On the state’s color coded COVID-19 alert map Oklahoma has no counties that are in the red. There are two counties in the green with the rest all in the yellow and orange, which means it is only a low or moderate risk.
“It is hard to spot the hot spots and I think that is part of the problem,” said Dr. George Monks, the president of the Oklahoma State Medical Association.
To get a county to go from the orange to red, Monks said there are one of three triggers that would have to be hit.
“Not only do you have to have max capacity in the hospitals in your region, but you have to consume half of your surge beds,” said Monks. “You could also have less than five days of PPE and the third is ventilators, so if we have less than five percent of those in the state.”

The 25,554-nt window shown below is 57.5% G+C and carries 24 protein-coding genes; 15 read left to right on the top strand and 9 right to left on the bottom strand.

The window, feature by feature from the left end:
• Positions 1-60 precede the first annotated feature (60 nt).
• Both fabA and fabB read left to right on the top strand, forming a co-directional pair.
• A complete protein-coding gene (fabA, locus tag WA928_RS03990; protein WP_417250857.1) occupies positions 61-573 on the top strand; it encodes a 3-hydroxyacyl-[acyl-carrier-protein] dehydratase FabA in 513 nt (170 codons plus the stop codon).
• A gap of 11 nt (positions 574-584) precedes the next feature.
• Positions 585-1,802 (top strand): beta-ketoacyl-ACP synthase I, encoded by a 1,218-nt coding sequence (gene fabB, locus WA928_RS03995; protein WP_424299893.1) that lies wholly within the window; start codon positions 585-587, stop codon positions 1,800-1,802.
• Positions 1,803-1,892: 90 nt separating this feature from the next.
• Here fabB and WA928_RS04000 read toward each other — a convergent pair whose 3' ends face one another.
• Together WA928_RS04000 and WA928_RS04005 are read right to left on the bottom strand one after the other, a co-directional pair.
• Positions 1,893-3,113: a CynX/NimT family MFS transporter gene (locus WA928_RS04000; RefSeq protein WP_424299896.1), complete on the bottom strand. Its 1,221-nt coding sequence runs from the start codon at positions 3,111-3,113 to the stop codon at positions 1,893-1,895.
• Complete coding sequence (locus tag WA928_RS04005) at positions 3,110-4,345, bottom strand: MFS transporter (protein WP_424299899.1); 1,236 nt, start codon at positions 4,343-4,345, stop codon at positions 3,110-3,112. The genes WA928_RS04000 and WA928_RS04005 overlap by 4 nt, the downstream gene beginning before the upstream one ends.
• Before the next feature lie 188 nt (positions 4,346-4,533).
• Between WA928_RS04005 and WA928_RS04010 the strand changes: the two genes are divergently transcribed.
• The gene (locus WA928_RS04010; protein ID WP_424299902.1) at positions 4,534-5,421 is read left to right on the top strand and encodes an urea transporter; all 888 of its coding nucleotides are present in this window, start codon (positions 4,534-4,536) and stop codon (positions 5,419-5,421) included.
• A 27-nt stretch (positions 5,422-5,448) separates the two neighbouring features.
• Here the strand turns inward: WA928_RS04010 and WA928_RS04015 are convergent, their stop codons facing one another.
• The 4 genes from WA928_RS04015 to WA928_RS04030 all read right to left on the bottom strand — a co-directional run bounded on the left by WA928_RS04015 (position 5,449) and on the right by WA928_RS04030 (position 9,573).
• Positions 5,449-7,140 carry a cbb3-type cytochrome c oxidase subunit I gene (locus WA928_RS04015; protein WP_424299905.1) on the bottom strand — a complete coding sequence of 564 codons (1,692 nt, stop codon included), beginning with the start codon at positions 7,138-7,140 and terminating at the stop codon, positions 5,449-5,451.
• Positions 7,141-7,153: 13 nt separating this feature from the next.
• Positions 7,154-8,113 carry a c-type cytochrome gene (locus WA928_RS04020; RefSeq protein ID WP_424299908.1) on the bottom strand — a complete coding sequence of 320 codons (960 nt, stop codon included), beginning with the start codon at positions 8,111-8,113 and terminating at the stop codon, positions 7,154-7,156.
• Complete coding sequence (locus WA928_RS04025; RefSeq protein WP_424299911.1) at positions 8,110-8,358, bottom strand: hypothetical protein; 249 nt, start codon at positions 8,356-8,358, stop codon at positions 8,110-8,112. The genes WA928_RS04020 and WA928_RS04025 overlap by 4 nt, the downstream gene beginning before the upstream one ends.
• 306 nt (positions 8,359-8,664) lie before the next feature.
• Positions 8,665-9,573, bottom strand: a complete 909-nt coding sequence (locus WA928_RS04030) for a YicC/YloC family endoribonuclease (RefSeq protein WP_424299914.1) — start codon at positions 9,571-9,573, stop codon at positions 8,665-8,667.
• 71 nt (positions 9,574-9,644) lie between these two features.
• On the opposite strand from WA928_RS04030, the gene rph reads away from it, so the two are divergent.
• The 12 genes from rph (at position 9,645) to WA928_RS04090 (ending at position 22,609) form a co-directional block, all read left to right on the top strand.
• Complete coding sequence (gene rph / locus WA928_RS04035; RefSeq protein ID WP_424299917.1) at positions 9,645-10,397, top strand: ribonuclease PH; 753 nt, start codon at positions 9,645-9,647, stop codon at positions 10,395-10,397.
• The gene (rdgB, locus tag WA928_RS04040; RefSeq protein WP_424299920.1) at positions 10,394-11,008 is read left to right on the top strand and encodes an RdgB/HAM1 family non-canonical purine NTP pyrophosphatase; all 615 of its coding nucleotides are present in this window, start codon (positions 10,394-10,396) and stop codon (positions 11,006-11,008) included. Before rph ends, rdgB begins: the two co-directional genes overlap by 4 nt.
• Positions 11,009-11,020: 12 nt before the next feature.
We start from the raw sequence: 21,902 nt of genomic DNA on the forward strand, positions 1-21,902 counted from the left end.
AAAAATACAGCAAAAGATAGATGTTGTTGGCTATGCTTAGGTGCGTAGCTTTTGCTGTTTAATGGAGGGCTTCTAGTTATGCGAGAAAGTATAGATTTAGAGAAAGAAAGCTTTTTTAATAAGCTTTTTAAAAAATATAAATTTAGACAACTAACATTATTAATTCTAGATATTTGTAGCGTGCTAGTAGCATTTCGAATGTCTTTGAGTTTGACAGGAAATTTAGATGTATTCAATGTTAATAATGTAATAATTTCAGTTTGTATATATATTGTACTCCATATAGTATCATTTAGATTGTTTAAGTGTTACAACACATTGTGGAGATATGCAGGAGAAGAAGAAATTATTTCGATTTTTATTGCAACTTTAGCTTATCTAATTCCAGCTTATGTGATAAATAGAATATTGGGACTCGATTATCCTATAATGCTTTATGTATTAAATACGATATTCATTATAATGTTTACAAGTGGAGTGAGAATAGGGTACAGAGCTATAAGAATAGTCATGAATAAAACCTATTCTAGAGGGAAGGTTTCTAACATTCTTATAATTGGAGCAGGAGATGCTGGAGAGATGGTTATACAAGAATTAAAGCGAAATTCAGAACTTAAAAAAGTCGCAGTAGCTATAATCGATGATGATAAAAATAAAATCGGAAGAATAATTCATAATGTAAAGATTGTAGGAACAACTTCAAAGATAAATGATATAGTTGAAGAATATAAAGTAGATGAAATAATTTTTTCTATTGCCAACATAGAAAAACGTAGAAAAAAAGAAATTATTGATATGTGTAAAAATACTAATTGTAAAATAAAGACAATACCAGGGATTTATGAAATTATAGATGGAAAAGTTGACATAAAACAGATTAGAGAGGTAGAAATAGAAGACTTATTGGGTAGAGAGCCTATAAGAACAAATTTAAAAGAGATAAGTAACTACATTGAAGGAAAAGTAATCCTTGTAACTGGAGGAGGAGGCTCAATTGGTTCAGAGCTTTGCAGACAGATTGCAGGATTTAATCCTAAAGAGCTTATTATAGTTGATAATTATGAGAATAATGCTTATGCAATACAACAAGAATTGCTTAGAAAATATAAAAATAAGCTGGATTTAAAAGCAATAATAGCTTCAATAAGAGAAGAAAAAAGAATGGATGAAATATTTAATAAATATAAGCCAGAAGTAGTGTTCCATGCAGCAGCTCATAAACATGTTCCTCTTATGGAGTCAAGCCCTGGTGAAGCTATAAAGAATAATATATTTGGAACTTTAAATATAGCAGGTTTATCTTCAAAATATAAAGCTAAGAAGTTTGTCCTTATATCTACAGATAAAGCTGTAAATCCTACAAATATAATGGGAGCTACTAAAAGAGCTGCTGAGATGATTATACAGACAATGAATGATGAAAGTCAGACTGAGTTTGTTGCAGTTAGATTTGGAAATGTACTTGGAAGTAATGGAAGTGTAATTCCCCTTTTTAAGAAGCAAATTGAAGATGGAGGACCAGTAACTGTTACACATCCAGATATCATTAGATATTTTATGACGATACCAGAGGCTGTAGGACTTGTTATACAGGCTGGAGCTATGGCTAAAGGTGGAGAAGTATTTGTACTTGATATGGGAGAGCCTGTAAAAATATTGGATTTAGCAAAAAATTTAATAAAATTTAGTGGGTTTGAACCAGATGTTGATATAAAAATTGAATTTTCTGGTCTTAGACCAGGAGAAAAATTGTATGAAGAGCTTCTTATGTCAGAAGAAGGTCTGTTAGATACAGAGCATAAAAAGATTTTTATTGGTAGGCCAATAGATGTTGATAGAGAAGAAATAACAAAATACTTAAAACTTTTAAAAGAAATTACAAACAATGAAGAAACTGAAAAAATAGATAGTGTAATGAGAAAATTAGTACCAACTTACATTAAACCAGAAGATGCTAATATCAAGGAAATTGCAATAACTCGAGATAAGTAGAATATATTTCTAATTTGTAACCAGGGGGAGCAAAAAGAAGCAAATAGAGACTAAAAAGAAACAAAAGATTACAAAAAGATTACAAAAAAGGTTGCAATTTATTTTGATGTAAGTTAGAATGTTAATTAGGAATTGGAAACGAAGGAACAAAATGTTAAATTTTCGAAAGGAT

But Monks pointed out in the White House map of Oklahoma there are counties which are in the red. He said that is because there aren’t any triggers that a county would have to hit to go into the red.
“You see 24 counties and seven metro counties in the red,” said Monks. “Oklahoma was just named ninth worst state as far as cases per population.”
He mentioned that the Oklahoma State Department of Health has made positive changes in the map over the past couple of months but said there needs to be more.
We reached out to the OSDH for a comment on the matter but did not hear back.